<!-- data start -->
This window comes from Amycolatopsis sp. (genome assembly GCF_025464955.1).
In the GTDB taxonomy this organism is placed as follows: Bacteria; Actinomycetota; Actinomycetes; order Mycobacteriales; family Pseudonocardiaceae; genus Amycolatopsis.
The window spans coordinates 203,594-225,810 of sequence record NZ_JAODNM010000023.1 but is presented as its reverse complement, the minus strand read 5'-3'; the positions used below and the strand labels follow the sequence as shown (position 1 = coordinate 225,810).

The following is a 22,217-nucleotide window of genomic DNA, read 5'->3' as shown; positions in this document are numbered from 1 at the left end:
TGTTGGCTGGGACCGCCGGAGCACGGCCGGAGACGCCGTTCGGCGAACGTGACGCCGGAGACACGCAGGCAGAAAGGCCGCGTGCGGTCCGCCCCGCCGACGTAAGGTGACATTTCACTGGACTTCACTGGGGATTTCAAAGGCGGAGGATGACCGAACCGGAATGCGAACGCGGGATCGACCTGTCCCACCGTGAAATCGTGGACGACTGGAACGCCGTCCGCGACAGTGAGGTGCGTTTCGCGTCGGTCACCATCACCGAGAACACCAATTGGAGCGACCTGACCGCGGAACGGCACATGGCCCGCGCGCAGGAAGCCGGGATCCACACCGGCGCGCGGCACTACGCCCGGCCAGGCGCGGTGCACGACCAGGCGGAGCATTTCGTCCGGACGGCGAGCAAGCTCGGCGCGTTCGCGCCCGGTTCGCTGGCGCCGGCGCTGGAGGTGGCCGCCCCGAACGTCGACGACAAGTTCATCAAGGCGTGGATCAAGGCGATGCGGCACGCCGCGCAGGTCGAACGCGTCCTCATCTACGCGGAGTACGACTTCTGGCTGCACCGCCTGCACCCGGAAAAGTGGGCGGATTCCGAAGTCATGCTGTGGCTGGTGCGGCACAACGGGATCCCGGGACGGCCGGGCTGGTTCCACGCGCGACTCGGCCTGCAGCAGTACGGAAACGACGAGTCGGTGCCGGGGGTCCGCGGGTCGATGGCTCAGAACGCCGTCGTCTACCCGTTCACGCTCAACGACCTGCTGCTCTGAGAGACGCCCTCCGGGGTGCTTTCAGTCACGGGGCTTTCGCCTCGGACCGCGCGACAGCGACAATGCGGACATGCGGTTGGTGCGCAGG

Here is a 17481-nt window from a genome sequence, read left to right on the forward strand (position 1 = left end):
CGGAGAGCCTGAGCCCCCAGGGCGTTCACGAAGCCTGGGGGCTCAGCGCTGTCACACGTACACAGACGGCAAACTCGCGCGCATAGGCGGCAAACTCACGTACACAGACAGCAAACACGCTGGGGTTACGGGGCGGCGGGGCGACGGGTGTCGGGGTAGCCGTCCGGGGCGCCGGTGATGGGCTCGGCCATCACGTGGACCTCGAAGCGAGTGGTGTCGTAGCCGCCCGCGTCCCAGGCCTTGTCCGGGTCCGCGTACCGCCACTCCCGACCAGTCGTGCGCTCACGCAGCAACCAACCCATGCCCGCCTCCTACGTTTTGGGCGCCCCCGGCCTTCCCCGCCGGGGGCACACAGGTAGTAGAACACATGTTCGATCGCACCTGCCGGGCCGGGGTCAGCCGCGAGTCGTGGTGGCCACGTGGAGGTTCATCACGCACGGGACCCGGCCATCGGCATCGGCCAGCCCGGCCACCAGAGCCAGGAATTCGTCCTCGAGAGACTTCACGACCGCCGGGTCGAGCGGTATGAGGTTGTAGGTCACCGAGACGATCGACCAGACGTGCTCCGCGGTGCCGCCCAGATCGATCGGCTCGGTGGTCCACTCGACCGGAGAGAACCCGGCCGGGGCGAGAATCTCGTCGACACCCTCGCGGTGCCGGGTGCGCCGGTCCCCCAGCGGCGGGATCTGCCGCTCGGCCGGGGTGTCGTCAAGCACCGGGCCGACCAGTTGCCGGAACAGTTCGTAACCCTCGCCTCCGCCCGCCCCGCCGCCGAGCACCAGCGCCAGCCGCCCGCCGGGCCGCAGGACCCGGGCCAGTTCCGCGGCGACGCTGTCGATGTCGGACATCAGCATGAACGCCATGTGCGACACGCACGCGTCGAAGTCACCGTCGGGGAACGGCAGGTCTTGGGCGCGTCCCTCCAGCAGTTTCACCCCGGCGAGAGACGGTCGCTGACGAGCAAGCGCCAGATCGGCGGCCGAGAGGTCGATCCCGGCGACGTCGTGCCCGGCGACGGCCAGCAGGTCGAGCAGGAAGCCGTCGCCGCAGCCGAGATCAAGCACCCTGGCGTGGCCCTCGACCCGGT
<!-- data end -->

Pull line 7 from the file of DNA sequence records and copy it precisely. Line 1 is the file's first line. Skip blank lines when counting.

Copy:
CGGAGAGCCTGAGCCCCCAGGGCGTTCACGAAGCCTGGGGGCTCAGCGCTGTCACACGTACACAGACGGCAAACTCGCGCGCATAGGCGGCAAACTCACGTACACAGACAGCAAACACGCTGGGGTTACGGGGCGGCGGGGCGACGGGTGTCGGGGTAGCCGTCCGGGGCGCCGGTGATGGGCTCGGCCATCACGTGGACCTCGAAGCGAGTGGTGTCGTAGCCGCCCGCGTCCCAGGCCTTGTCCGGGTCCGCGTACCGCCACTCCCGACCAGTCGTGCGCTCACGCAGCAACCAACCCATGCCCGCCTCCTACGTTTTGGGCGCCCCCGGCCTTCCCCGCCGGGGGCACACAGGTAGTAGAACACATGTTCGATCGCACCTGCCGGGCCGGGGTCAGCCGCGAGTCGTGGTGGCCACGTGGAGGTTCATCACGCACGGGACCCGGCCATCGGCATCGGCCAGCCCGGCCACCAGAGCCAGGAATTCGTCCTCGAGAGACTTCACGACCGCCGGGTCGAGCGGTATGAGGTTGTAGGTCACCGAGACGATCGACCAGACGTGCTCCGCGGTGCCGCCCAGATCGATCGGCTCGGTGGTCCACTCGACCGGAGAGAACCCGGCCGGGGCGAGAATCTCGTCGACACCCTCGCGGTGCCGGGTGCGCCGGTCCCCCAGCGGCGGGATCTGCCGCTCGGCCGGGGTGTCGTCAAGCACCGGGCCGACCAGTTGCCGGAACAGTTCGTAACCCTCGCCTCCGCCCGCCCCGCCGCCGAGCACCAGCGCCAGCCGCCCGCCGGGCCGCAGGACCCGGGCCAGTTCCGCGGCGACGCTGTCGATGTCGGACATCAGCATGAACGCCATGTGCGACACGCACGCGTCGAAGTCACCGTCGGGGAACGGCAGGTCTTGGGCGCGTCCCTCCAGCAGTTTCACCCCGGCGAGAGACGGTCGCTGACGAGCAAGCGCCAGATCGGCGGCCGAGAGGTCGATCCCGGCGACGTCGTGCCCGGCGACGGCCAGCAGGTCGAGCAGGAAGCCGTCGCCGCAGCCGAGATCAAGCACCCTGGCGTGGCCCTCGACCCGGT